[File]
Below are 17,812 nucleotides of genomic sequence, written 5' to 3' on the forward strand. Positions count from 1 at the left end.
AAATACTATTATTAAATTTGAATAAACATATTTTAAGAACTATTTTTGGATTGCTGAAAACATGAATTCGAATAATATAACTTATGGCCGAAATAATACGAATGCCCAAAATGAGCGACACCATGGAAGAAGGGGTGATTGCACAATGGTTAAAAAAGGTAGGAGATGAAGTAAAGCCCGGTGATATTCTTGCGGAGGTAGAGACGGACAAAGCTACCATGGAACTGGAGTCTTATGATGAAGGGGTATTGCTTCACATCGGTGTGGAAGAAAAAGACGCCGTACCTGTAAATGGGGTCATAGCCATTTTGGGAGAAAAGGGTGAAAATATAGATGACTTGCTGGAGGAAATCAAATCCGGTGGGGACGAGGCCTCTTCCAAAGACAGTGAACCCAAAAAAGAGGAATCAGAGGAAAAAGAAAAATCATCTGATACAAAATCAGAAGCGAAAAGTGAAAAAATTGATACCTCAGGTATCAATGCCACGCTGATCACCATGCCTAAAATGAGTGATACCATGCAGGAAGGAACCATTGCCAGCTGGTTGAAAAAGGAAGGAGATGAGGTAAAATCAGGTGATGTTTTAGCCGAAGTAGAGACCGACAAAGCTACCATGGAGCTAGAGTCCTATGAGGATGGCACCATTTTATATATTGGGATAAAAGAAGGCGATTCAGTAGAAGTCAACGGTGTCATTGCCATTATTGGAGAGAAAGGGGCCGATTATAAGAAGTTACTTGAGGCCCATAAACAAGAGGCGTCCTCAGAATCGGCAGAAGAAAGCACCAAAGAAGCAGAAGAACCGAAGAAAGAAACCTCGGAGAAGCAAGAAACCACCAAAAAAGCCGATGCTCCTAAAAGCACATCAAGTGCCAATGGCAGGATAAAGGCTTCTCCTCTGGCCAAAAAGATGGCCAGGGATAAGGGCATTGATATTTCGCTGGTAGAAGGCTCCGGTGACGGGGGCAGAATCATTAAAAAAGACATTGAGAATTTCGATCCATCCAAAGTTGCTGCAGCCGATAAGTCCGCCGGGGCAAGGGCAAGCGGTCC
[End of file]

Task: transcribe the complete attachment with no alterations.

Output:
Below are 17,812 nucleotides of genomic sequence, written 5' to 3' on the forward strand. Positions count from 1 at the left end.
AAATACTATTATTAAATTTGAATAAACATATTTTAAGAACTATTTTTGGATTGCTGAAAACATGAATTCGAATAATATAACTTATGGCCGAAATAATACGAATGCCCAAAATGAGCGACACCATGGAAGAAGGGGTGATTGCACAATGGTTAAAAAAGGTAGGAGATGAAGTAAAGCCCGGTGATATTCTTGCGGAGGTAGAGACGGACAAAGCTACCATGGAACTGGAGTCTTATGATGAAGGGGTATTGCTTCACATCGGTGTGGAAGAAAAAGACGCCGTACCTGTAAATGGGGTCATAGCCATTTTGGGAGAAAAGGGTGAAAATATAGATGACTTGCTGGAGGAAATCAAATCCGGTGGGGACGAGGCCTCTTCCAAAGACAGTGAACCCAAAAAAGAGGAATCAGAGGAAAAAGAAAAATCATCTGATACAAAATCAGAAGCGAAAAGTGAAAAAATTGATACCTCAGGTATCAATGCCACGCTGATCACCATGCCTAAAATGAGTGATACCATGCAGGAAGGAACCATTGCCAGCTGGTTGAAAAAGGAAGGAGATGAGGTAAAATCAGGTGATGTTTTAGCCGAAGTAGAGACCGACAAAGCTACCATGGAGCTAGAGTCCTATGAGGATGGCACCATTTTATATATTGGGATAAAAGAAGGCGATTCAGTAGAAGTCAACGGTGTCATTGCCATTATTGGAGAGAAAGGGGCCGATTATAAGAAGTTACTTGAGGCCCATAAACAAGAGGCGTCCTCAGAATCGGCAGAAGAAAGCACCAAAGAAGCAGAAGAACCGAAGAAAGAAACCTCGGAGAAGCAAGAAACCACCAAAAAAGCCGATGCTCCTAAAAGCACATCAAGTGCCAATGGCAGGATAAAGGCTTCTCCTCTGGCCAAAAAGATGGCCAGGGATAAGGGCATTGATATTTCGCTGGTAGAAGGCTCCGGTGACGGGGGCAGAATCATTAAAAAAGACATTGAGAATTTCGATCCATCCAAAGTTGCTGCAGCCGATAAGTCCGCCGGGGCAAGGGCAAGCGGTCC